by Roger Nellist

Simbachawene replaces Muhongo as Minister
The Escrow account scandal finally claimed the head of Energy and Minerals Minister Sospeter Muhongo, who resigned on 24 January saying he was tired of the “false” allegations levelled against him. His Ministry’s Permanent Secretary, Eliakim Maswi, has been suspended since December 2014 pending investigations into his role in the matter.

Muhongo, who is a respected geologist, denies any wrong-doing but was blamed for failing to exercise due diligence in the saga. He had also upset the Public Accounts Committee, which had been calling for his removal over other issues (see TA110). Muhongo remains politically ambitious and his supporters maintain that he was not personally involved in the Escrow scandal, even though it happened on his watch.

President Kikwete named George Simbachawene as the new Minister of Energy and Minerals, and appointed Charles Mwijage as the new Deputy Minister. Simbachawene was formerly the Deputy Minister of Lands and Housing. After being sworn in at State House, he acknowledged the crucial role that energy plays in the country’s development and said that boosting rural electrification is among his top priorities. He added: “While I am aware that the Ministry faces many challenges, I personally feel that these can be overcome by effectively partnering with the private sector”.

Slow progress with LNG…
Concerns are being expressed that the government’s pre-occupation with the constitution and the 2015 elections is damaging the prospects for Tanzania’s long-term gas commercialisation. It is believed that some key gas legislation, that the companies need to give them regulatory certainty before committing billions of dollars of investment, will not be enacted by the current Parliament. Moreover, the escrow account scandal has now resulted in a change of leadership in the Energy Ministry and the government has not settled on a site for the LNG project – whether in Mtwara or in Lindi – despite the project partners submitting a location proposal a year ago. The Ministry says there are some land acquisition policy issues that need settling first. There are worries that these delays and uncertainties may unsettle the investors, especially at a time of low oil prices, and that the potential overseas markets for Tanzanian LNG may get filled by other big gas producers.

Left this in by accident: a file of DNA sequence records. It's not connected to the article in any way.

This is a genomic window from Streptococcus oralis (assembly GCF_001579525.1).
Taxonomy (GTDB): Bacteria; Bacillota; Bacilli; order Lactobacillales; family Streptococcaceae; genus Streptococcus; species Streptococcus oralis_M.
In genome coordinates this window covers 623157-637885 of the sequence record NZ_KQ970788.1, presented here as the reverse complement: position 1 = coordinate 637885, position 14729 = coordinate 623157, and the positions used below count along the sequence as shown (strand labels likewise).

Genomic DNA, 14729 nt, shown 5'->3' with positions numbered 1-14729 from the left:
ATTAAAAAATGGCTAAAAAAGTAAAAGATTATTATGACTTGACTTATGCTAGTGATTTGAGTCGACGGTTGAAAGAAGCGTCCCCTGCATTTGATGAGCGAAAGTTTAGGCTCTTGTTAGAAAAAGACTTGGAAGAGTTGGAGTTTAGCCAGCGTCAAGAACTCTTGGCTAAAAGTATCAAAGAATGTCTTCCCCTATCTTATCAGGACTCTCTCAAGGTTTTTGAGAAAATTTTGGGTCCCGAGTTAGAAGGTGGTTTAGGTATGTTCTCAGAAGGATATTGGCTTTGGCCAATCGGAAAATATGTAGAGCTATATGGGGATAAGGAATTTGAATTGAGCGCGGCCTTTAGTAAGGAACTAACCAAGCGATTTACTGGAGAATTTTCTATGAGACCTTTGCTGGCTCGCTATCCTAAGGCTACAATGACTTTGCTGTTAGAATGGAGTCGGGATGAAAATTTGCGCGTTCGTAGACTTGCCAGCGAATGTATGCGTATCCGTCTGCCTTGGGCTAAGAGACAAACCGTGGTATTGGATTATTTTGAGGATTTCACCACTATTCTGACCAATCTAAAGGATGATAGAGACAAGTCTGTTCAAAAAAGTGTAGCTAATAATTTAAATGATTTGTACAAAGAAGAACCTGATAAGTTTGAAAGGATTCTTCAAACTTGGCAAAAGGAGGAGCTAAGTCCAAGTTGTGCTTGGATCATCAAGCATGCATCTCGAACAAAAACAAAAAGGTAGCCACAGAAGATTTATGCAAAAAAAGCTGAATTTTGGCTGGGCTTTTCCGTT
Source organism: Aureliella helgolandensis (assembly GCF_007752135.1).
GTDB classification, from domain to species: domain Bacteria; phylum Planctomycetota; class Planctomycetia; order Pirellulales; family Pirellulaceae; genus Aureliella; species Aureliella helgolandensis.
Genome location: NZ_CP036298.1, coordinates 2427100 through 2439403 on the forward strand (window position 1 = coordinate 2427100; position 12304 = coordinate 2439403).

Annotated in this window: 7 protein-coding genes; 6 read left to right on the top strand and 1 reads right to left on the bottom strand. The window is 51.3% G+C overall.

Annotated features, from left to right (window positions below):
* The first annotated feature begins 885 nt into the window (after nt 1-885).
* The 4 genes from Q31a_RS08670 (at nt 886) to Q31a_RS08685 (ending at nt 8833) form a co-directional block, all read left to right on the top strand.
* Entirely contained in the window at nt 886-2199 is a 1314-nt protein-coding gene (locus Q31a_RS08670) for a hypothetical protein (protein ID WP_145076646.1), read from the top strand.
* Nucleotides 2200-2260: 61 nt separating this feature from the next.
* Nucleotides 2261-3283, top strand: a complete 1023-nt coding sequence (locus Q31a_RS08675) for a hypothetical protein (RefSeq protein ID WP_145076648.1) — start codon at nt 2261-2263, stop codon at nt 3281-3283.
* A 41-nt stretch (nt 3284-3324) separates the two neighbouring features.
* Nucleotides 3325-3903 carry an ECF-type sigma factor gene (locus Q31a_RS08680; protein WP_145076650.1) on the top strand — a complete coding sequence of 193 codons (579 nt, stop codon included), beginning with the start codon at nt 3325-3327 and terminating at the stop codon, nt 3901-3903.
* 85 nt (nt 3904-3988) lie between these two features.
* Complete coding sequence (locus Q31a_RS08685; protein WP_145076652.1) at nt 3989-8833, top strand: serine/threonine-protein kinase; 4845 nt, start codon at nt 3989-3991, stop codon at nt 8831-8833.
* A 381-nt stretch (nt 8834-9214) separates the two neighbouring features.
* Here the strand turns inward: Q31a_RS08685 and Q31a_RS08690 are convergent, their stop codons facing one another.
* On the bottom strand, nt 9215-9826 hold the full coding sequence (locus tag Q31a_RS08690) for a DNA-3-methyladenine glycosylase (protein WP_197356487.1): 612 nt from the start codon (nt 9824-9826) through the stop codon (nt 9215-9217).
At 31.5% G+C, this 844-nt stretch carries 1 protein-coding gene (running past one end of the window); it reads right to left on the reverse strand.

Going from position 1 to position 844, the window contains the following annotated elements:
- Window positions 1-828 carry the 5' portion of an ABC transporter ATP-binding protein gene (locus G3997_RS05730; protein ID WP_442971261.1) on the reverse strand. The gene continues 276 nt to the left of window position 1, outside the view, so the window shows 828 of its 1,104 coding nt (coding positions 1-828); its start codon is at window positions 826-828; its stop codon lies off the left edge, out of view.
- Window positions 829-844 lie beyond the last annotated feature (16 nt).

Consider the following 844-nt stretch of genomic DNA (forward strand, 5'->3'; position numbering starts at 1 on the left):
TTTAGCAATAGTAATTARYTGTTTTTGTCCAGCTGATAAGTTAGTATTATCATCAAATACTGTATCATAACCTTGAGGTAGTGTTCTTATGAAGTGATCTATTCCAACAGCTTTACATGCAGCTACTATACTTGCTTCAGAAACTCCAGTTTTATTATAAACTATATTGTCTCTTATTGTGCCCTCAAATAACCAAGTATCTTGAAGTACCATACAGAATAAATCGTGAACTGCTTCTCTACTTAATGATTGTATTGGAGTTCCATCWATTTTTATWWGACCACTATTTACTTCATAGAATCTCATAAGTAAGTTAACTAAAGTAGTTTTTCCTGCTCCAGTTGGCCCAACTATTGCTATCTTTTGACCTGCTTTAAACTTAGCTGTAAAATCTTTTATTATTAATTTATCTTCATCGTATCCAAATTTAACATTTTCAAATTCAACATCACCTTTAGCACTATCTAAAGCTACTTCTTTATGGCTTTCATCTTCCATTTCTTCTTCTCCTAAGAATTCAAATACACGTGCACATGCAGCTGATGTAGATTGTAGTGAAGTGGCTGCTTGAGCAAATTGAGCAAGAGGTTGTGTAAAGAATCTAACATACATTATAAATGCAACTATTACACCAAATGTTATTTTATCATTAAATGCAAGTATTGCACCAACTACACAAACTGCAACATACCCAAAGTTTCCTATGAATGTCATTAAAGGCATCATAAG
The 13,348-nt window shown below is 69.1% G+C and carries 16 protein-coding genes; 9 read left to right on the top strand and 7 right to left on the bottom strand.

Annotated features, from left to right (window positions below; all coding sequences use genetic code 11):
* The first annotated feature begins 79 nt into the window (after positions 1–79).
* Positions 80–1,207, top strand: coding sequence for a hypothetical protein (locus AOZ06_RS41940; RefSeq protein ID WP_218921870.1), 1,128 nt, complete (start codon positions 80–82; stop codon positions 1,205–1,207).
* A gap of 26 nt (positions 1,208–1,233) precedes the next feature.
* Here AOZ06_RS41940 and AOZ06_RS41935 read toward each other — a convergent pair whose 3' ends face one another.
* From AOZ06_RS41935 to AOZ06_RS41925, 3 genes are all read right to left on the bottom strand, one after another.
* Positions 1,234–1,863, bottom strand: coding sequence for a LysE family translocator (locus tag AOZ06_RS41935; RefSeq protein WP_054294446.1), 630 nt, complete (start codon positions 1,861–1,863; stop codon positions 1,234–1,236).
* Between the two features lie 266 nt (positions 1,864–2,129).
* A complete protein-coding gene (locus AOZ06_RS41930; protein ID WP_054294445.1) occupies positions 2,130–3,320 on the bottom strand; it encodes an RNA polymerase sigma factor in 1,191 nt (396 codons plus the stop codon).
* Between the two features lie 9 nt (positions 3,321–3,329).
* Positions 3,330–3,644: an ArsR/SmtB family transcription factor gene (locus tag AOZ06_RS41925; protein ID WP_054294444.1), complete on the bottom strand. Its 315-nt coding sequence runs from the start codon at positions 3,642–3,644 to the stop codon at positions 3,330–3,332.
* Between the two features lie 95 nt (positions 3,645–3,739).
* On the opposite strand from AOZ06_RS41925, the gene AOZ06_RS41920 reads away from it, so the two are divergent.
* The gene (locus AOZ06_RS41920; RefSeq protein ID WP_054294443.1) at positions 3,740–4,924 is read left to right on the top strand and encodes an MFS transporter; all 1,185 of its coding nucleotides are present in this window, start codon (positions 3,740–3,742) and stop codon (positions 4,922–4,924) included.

The current Mtwara versus Lindi rivalry for servicing the gas industry mirrors the decision that had to be made by the British Government in 1947 as to which town would be the port for the ill-fated groundnuts scheme. Mtwara was chosen and, over subsequent years, Lindi’s facilities gradually declined. The Citizen on 1 February 2015 gave a potted history, citing Kathleen Stahl’s ‘Sail in the Wilderness’ (published in 1961 with a foreword by Mwalimu Nyerere). The article begins: “Mtwara is booming and buzzing. It was not like this seven years ago… Even the richest person in Africa, hailing from an oil producing country, is also frequently visiting Mtwara. He is constructing a cement plant named after him – Dangote Industries (Tanzania) Limited. No wonder roads are being paved and hotels upgraded”.

Singida wind farm project
In March, it was announced that the government is in talks with the China’s Export-Import Bank (EximBank) for a low-interest $132 million loan to fund Tanzania’s first wind power project. The wind farm will be built in Singida and is expected to start next year with a capacity for generating 50 megawatts (MW) of electricity, with plans to raise that to 300 MW in future. The project is a joint venture between the National Development Corporation (NDC), TANESCO and a privately owned company, Power Pool East Africa Limited. The initial aim had been to commission the wind farm in 2013 but construction was delayed because EximBank raised its interest rate from 1% to 2% and accelerated the loan repayment period from 25 to 20 years.

Tanzania presently relies heavily on hydro-electric power, natural gas and fuel oil for electricity generation, and the government wants to add wind and geothermal power to its energy mix.

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